The history of the autoharp and other chord zithers is replete with innovations that were patented in one country and appeared shortly afterward in a patent issued in another country. When the dates are close enough, it can be difficult to determine who should be credited with the actual invention. Similarities do sometimes appear to be coincidental but plagiarism was common enough. One way of disguising it was to “extend” an earlier patent for a similar device to include the co-opted later innovation. Since the date of such revision was also recorded, this only partially obscured the actual priority.
Another technique was to label an instrument with the number or date of a patent that didn’t actually cover the design detail it was alleged to protect. One example of this that readers of the autoharp facet of this blog will already be familiar with, is Charles Zimmermann unilaterally repurposing the date of a US patent issued to him on 9 May 1882 for what in retrospect might be termed a proto-autoharp.
He placed that date on an instrument with a design and bar mechanism illustrated in a British patent that had subsequently been obtained by Johann Grob and Karl August Gütter. That is where the current basic form of the instrument is first attested. The design appeared in a revised specification for a patent issued to them in 1884. The revision is dated 1885, which was also when Zimmermann is generally believed to have begun the commercial production of autoharps.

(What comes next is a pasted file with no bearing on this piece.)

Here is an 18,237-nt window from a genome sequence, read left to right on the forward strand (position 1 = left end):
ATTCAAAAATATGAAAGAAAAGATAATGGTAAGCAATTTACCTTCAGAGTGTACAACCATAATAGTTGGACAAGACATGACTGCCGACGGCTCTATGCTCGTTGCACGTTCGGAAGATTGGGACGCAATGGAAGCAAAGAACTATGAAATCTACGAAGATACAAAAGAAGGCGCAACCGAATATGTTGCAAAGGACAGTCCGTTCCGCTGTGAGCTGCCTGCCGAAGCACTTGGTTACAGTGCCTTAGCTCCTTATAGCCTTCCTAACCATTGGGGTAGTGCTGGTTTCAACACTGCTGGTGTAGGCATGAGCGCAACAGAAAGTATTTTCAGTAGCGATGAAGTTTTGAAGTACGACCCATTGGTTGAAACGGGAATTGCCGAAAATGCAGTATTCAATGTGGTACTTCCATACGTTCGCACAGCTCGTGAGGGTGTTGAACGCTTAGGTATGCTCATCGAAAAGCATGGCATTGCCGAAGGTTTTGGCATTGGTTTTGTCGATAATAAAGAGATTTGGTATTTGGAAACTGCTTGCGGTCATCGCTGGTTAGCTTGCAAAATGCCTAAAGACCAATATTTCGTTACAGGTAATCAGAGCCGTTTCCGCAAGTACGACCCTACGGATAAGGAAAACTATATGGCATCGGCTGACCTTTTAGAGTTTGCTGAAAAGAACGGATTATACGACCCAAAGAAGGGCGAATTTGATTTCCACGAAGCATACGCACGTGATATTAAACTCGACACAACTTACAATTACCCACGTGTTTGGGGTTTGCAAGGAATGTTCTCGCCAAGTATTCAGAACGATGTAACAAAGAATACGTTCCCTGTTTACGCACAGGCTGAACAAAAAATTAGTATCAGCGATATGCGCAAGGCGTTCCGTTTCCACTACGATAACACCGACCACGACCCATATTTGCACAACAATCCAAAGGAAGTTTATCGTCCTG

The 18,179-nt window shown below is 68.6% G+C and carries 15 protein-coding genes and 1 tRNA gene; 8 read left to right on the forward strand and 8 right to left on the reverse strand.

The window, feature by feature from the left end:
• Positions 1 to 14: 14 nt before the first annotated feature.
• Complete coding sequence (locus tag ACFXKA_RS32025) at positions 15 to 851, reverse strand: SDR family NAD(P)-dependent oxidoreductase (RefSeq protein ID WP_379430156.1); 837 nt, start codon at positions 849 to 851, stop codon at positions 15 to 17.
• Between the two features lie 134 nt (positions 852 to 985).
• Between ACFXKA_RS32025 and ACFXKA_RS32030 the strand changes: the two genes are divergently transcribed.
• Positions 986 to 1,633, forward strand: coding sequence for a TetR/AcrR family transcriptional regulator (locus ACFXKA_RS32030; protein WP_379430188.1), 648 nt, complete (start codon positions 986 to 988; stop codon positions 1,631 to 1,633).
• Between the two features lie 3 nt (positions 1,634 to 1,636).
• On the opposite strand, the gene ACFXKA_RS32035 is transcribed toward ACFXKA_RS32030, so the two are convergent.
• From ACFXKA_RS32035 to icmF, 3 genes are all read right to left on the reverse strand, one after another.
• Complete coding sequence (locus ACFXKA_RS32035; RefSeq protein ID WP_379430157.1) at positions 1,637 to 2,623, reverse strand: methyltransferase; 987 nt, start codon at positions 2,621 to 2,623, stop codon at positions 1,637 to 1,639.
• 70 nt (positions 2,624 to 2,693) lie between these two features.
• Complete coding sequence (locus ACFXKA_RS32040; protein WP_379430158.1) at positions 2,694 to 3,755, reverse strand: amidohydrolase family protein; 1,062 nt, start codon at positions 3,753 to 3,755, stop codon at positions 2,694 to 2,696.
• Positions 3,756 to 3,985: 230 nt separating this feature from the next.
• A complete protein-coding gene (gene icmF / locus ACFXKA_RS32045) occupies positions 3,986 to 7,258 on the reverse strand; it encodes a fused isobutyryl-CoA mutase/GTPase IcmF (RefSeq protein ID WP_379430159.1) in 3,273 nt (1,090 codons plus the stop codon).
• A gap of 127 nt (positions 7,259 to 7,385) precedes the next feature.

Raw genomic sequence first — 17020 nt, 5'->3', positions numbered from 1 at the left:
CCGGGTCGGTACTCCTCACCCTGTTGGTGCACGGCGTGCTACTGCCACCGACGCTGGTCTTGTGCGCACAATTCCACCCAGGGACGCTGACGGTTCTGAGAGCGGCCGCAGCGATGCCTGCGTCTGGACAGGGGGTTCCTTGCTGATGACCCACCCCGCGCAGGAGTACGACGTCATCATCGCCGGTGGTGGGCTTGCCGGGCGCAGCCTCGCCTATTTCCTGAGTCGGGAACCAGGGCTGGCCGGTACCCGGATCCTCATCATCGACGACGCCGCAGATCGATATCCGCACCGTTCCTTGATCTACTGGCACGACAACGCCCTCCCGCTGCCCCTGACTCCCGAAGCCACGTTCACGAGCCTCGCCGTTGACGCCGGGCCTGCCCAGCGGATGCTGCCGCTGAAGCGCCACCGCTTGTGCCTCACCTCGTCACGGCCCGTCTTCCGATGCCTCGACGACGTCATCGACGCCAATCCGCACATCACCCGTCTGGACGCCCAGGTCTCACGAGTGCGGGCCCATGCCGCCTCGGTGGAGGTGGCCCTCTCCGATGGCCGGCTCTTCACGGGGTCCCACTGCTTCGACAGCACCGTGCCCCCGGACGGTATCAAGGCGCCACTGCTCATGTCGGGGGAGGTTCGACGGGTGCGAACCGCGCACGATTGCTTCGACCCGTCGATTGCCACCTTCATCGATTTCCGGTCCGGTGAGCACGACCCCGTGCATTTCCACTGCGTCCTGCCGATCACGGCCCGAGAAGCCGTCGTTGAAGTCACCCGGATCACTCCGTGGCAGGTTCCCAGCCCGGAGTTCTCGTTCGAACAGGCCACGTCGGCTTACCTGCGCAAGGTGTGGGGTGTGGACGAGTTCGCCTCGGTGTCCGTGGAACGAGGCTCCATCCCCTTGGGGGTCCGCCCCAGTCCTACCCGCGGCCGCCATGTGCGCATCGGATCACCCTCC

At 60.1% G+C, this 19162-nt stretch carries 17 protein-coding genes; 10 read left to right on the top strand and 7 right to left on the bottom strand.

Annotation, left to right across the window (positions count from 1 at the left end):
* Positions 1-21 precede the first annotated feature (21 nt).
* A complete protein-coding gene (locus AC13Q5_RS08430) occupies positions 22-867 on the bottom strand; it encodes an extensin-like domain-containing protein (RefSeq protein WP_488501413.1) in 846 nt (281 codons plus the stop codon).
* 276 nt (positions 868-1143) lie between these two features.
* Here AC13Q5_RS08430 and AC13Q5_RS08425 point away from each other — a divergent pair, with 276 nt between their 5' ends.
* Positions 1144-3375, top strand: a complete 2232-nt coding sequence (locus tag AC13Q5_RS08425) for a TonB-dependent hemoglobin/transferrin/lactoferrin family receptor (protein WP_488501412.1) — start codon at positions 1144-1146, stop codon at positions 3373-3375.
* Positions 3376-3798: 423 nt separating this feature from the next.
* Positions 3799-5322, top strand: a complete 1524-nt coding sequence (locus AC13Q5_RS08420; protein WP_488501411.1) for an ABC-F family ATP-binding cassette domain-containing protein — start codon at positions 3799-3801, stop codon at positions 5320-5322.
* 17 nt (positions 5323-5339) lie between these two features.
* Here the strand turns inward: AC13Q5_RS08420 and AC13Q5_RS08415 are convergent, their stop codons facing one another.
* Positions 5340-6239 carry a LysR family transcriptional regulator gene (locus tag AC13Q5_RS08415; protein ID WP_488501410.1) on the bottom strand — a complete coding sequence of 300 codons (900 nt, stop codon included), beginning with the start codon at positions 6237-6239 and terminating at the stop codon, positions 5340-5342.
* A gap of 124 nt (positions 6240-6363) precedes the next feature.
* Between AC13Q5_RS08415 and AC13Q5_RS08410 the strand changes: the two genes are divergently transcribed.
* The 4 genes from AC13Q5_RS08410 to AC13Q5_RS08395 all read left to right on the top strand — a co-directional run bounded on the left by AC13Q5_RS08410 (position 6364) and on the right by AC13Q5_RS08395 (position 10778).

It is now widely held that Grob and Gütter had precedent but it is still a close call. They filed the “Complete Specification” for their British patent on 11 March 1885, plausibly in response to having become aware of Zimmermann’s revised design. The balance tips in favor of Grob and Gütter nonetheless because of Zimmermann’s overt misrepresentation of the scope of his own patent.
He may have justified this as a necessary rapid response to a perceived infringement but never formally registered the innovation in the US. The matter is moot from the legal perspective in any case. A patent only confers protection in the country where it is issued and there was no infraction on either side.